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Physical Therapy Professions: Overview of the Required Qualifications

The field of physical therapy has three main levels of expertise: physical therapist, physical therapist assistant and physical therapist aide. Each practice entails different training and licensing requirements. Read on to learn more about these professions.

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Physical Therapists

A physical therapist (PT) diagnoses and treats patients with medical problems and health-related conditions that limit their mobility and functionality. PTs also help prevent loss of mobility by promoting wellness and fitness programs that lead to healthy and active lifestyles. Physical therapists may find employment with medical facilities, schools, nursing homes, rehabilitation centers and home health care agencies.

Required Qualifications

According to the U.S. Bureau of Labor Statistics (BLS), physical therapists typically need post-baccalaureate degrees from accredited physical therapy programs (www.bls.gov). Undergraduate degrees in biology, anatomy, physiology, biomechanics or related fields provide students with strong foundations for graduate programs in physical therapy. Master's and doctoral degree programs in physical therapy include classes like neuroscience, motor control, kinesiology and exercise physiology, as well as clinical practicums at health care facilities.

Each state requires practicing physical therapists to obtain licensure, although the requirements vary. According to the BLS, applicants are usually required to have graduated from an accredited physical therapy program and pass the National Physical Therapy Examination. Some states require applicants to take other exams before granting licensure and may require licensed PTs to take continuing education courses to keep their licenses valid.

Job Outlook

The BLS projected a favorable employment outlook for physical therapists through the 2010-2020 decade. A much faster than average job growth of 39% was attributed to the need for rehabilitative services among patients recovering from surgery or trauma and an aging baby boomer population. In 2012, physical therapists earned a median salary of $79,860.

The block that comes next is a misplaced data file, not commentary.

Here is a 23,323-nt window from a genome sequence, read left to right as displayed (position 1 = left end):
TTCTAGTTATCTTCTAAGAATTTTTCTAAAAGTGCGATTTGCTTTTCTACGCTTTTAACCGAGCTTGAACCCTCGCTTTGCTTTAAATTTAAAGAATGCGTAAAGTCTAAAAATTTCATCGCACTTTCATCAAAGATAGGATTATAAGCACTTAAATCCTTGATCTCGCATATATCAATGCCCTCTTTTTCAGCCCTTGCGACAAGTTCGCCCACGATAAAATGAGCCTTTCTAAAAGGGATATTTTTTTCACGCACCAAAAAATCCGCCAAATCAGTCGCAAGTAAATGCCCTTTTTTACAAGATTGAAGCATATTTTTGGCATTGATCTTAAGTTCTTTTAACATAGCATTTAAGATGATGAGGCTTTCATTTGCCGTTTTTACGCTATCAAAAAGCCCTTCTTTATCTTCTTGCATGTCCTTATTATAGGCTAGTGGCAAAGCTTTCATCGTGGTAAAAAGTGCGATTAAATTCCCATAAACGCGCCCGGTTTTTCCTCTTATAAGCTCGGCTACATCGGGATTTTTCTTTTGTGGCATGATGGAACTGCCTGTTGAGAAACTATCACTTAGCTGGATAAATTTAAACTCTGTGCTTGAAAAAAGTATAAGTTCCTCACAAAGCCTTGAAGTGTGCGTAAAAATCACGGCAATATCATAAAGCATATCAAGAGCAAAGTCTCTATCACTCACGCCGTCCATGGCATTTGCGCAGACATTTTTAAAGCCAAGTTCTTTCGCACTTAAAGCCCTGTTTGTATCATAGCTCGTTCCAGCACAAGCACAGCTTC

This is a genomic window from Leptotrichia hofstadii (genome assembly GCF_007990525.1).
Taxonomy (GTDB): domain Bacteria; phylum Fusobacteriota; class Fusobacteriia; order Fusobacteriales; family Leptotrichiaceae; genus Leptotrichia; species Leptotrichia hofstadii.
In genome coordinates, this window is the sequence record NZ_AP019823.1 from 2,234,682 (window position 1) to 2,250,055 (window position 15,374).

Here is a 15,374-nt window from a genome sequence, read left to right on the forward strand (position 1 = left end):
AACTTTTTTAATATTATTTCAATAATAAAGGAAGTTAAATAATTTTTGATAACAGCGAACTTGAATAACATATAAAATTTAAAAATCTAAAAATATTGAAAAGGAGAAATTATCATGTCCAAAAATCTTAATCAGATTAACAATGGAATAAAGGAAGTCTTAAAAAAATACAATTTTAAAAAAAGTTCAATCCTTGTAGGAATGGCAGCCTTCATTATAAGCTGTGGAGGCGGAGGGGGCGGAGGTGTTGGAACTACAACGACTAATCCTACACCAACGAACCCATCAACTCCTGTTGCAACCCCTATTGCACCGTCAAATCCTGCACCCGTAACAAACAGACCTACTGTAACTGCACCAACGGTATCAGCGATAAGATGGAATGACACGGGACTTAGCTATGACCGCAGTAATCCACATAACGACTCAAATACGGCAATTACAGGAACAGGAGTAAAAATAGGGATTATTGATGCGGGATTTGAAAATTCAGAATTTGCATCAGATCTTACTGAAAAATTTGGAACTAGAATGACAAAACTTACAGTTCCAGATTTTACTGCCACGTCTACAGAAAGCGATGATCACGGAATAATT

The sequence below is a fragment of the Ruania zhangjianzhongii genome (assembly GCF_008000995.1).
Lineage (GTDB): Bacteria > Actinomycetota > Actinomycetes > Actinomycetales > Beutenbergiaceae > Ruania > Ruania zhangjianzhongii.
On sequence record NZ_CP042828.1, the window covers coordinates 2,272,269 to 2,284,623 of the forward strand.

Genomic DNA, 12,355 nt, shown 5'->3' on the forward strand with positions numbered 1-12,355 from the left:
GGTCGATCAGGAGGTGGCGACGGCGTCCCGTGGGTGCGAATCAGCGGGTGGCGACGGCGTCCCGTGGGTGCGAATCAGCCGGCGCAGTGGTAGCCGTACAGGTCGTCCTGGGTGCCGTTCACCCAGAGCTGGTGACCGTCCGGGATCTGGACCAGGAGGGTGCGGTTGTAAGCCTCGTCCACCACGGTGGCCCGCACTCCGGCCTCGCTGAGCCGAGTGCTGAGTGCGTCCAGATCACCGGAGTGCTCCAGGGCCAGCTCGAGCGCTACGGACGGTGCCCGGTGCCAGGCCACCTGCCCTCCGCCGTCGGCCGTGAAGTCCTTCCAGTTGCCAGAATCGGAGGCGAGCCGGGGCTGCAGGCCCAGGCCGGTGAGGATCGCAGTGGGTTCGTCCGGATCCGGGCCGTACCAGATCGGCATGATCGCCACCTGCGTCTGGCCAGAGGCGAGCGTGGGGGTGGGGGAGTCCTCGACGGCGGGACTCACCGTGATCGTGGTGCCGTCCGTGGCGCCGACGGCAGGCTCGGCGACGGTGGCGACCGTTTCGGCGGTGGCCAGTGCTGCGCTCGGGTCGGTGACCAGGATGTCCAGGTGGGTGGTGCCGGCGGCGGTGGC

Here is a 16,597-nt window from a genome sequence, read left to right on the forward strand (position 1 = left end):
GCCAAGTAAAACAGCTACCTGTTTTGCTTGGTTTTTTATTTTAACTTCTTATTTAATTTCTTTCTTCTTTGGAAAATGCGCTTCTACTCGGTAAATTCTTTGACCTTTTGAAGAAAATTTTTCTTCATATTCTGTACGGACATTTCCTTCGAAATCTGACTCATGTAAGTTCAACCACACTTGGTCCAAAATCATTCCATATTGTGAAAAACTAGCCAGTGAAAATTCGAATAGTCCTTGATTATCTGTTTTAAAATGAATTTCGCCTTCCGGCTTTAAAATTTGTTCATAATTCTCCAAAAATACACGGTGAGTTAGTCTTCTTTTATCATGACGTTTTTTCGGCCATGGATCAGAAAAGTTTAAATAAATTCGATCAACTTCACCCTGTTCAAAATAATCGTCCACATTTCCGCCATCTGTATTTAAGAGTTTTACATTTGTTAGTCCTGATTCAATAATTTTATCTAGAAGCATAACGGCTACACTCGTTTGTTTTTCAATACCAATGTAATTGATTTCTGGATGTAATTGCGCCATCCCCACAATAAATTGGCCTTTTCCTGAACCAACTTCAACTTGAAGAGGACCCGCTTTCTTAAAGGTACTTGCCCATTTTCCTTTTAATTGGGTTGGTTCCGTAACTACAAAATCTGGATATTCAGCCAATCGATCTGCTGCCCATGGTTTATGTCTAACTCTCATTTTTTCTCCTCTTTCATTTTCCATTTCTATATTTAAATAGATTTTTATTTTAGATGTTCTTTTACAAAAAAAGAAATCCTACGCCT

Physical Therapist Assistants

Physical therapist assistants work alongside PTs, providing support in efforts to restore patients' mobility. These professionals take directions from physical therapists and help administer treatment plans. Their duties may include prepping patients for exams and helping patients exercise as well as teaching patients how to use braces, wraps, crutches and other support tools. Physical therapy assistants may also perform therapeutic procedures, like massage or electrical stimulation.

Required Qualifications

The BLS states that physical therapist assistants in most states are required to have at least associate's degrees from accredited physical therapist assistant programs. Students typically participate in clinical education in addition to their in-class coursework. Classes may include anatomy, physiology, biomechanics, kinesiology, neuroscience and ethics. Physical therapist assistants must also comply with their states' licensing, registration or certification requirements, which can entail passing the National Physical Therapy Exam. State-administered exams and continuing education courses are required in some states.

Job Outlook

Physical therapist assistants could see an even faster job growth of 46% between 2010 and 2020. In addition to the need for services among older adults and trauma victims, the cost-effectiveness of hiring assistants to implement physical therapists' treatment plans was expected to create more than 30,000 new positions. According to the BLS, these assistants earned a median salary of $52,160 in 2012.

Physical Therapy Aides

Physical therapist aides help ensure that therapy sessions go smoothly. They bring patients to the PT, retrieve equipment for patients, organize supplies and sometimes manage patient paperwork. These professionals work under the guidance of physical therapists or physical therapist assistants.

Required Qualifications

The BLS states that physical therapist aides usually receive on-the-job training and are not required to obtain a license; however, employers may require physical therapist aides to have a high school diploma or equivalent. Some high school electives can provide valuable knowledge to physical therapy aides, like classes in anatomy, physiology, nursing and health education.

Job Outlook

The BLS also reported a favorable employment outlook for physical therapy aides. These healthcare professionals could see a 43% growth in employment opportunities from 2010-2020, though strong competition was expected for these jobs due to the large number of qualified applicants. In 2012, physical therapy aides earned a median salary of $23,880.

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